the java source code into java byte code. For example, the program might
execute the
command "javac firstformat.java". In Table 2, the program would determine that
there is no
18


CA 02632793 2008-05-30

compiler for Perl (since Perl is a scripting language), and exit the
runAppropriateCompilerO
method.

Line 9, the executeCompiledCodeO method would execute the code compiled in
line
8 and saves the output as $input. To execute the compiled java code, the
appropriate
command (such as "java firstformat") would be executed. For the Perl script,
the command
would be "Perl secondformat.pl". In either case, the executed code is saved as
$input. Table
4A shows the output that would be saved as $input for the feed source
information 902 in the
first format 800, and Table 4B shows the output that would be saved as $input
for the feed
source information 902 in the second format 860.
Table 4A:
<HTML><body>
"Patient X was diagnosed with cancer on April 1, 1999."
</body></HTML>
Table 4B:
<HTML><body> <i>
"Patent X saw Oncologist Y on April 1, 1999."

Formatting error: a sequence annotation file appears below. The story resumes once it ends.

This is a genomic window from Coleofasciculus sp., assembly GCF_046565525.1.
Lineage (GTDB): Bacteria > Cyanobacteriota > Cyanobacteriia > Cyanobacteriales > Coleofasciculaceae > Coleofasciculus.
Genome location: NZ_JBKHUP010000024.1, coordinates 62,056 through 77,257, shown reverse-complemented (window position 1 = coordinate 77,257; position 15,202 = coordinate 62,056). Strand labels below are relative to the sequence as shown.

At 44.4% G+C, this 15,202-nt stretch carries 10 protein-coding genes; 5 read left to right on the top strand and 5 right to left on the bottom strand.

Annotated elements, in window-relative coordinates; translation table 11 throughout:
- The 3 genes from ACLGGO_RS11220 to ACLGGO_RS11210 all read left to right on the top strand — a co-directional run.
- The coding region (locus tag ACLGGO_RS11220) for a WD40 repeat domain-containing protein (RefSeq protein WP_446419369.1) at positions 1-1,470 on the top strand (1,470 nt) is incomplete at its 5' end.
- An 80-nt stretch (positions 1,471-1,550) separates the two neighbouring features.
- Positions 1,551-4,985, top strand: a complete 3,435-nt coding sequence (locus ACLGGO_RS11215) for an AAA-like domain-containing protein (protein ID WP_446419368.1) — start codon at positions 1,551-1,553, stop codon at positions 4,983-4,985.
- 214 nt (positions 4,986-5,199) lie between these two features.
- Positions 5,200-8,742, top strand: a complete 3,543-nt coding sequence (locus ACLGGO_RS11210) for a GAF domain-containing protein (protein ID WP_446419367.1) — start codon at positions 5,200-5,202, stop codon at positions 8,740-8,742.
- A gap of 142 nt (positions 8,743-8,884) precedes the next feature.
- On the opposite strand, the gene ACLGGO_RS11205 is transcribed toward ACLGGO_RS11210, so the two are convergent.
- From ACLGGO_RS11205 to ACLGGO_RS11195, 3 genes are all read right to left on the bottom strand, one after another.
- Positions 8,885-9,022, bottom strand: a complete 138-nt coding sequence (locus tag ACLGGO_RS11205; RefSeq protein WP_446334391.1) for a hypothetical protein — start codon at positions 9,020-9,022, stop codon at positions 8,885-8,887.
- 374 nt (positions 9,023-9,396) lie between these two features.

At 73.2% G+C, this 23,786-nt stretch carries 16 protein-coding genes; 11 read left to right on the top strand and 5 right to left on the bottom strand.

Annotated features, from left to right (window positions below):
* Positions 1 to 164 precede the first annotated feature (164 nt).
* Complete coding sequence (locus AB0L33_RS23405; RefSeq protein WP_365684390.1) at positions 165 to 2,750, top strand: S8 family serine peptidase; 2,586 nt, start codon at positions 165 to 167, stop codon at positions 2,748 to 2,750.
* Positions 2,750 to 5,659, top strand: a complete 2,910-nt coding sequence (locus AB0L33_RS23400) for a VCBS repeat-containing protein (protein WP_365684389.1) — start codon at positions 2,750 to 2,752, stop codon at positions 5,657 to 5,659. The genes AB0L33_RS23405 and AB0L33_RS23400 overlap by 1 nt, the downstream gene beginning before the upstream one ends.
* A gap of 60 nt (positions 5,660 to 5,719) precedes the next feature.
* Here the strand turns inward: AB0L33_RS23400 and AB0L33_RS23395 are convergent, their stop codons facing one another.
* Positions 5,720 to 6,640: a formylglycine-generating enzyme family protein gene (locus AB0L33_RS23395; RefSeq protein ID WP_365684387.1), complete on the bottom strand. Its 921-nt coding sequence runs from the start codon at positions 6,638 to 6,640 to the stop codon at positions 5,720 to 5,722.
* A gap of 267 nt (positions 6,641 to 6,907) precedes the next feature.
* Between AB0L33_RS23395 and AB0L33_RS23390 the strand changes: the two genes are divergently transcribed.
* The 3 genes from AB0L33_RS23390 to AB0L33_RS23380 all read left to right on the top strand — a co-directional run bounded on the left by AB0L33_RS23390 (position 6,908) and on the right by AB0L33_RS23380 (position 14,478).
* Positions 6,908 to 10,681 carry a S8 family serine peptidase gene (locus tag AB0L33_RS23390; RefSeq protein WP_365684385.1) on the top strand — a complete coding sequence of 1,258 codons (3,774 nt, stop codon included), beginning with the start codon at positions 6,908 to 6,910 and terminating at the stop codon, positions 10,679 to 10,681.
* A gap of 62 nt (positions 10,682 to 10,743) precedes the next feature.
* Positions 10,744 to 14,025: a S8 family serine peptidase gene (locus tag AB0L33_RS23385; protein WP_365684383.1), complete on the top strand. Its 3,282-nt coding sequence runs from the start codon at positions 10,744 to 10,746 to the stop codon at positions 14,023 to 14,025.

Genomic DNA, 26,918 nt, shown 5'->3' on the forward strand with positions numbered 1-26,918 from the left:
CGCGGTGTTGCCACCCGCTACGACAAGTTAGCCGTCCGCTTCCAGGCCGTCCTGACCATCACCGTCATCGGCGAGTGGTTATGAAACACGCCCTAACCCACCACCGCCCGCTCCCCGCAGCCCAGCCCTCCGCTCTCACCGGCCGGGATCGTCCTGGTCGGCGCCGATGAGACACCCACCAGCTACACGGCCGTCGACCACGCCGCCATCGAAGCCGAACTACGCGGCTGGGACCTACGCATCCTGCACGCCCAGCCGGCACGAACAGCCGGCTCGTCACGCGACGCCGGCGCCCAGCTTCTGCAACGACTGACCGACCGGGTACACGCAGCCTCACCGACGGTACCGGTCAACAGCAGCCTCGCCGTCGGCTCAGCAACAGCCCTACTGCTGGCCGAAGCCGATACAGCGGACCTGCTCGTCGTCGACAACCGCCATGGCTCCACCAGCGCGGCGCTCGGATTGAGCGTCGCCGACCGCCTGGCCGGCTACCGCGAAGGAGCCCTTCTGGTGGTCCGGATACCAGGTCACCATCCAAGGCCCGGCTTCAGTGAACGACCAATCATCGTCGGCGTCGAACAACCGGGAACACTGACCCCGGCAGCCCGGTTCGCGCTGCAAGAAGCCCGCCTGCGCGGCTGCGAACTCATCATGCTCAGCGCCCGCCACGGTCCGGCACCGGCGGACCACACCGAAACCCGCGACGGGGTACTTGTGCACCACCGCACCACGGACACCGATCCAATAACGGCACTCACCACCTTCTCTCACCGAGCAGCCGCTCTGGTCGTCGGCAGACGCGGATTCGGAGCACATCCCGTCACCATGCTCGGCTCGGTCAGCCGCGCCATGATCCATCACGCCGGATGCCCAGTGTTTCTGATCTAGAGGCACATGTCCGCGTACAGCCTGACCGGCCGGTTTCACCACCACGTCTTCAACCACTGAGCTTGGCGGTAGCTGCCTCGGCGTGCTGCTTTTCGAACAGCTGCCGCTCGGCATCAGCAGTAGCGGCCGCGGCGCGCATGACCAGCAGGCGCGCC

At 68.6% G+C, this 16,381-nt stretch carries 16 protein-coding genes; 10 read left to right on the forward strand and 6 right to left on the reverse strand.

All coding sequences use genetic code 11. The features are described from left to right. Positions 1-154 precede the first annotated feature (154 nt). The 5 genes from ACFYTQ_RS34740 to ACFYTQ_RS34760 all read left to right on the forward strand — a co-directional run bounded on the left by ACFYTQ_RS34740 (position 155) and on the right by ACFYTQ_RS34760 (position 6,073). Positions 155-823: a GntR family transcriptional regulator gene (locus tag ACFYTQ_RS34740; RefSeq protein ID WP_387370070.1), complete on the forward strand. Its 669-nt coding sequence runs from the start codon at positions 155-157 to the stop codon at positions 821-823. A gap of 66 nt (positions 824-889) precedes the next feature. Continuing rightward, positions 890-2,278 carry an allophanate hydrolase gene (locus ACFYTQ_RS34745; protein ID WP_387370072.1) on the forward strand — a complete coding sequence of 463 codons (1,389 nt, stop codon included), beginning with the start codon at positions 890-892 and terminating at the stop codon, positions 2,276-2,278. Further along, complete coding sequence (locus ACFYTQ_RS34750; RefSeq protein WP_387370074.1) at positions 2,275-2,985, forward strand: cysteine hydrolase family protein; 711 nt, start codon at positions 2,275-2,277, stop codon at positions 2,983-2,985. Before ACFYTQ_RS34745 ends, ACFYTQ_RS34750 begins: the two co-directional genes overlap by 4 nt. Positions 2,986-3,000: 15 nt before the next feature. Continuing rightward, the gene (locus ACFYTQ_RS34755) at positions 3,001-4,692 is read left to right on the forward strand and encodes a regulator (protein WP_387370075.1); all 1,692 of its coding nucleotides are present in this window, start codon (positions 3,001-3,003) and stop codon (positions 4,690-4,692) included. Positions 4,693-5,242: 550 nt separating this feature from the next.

</i></body></HTML>

Line 10, in some cases, the compiled code specifies attributes of how $input
should
appear. In the first format 800, there is no special attributes specified by
the code. In the
second format 860, $input is given the attribute of italics. The italicization
information is

specified in the markup tag 912 <i> shown in Table 2 (also see Fig. 3.) The
value and
location of the markup tag may be saved in server's memory 120 and used by the
format
routine 1121. (Also see line 15.)
Line 11, simply ends the block of code executed when the `if statement
evaluates as
true.

Line 12, in some cases the output of computer code in line 9 will be text. In
those
cases, the while loop tests false, and the program proceeds to line 13. In
other configurations,
the output of the code could be more computer code, such as HTML. In these
cases, the
program repeats lines 4-11. When executed a second time, the value saved in
$input is
shown in Table 5.

Table 5:
19


CA 02632793 2008-05-30

"Patient X was diagnosed with cancer on April 1, 1999."

Line 13, causes $input to be saved as $X, which is the account information
900, Fig.
6.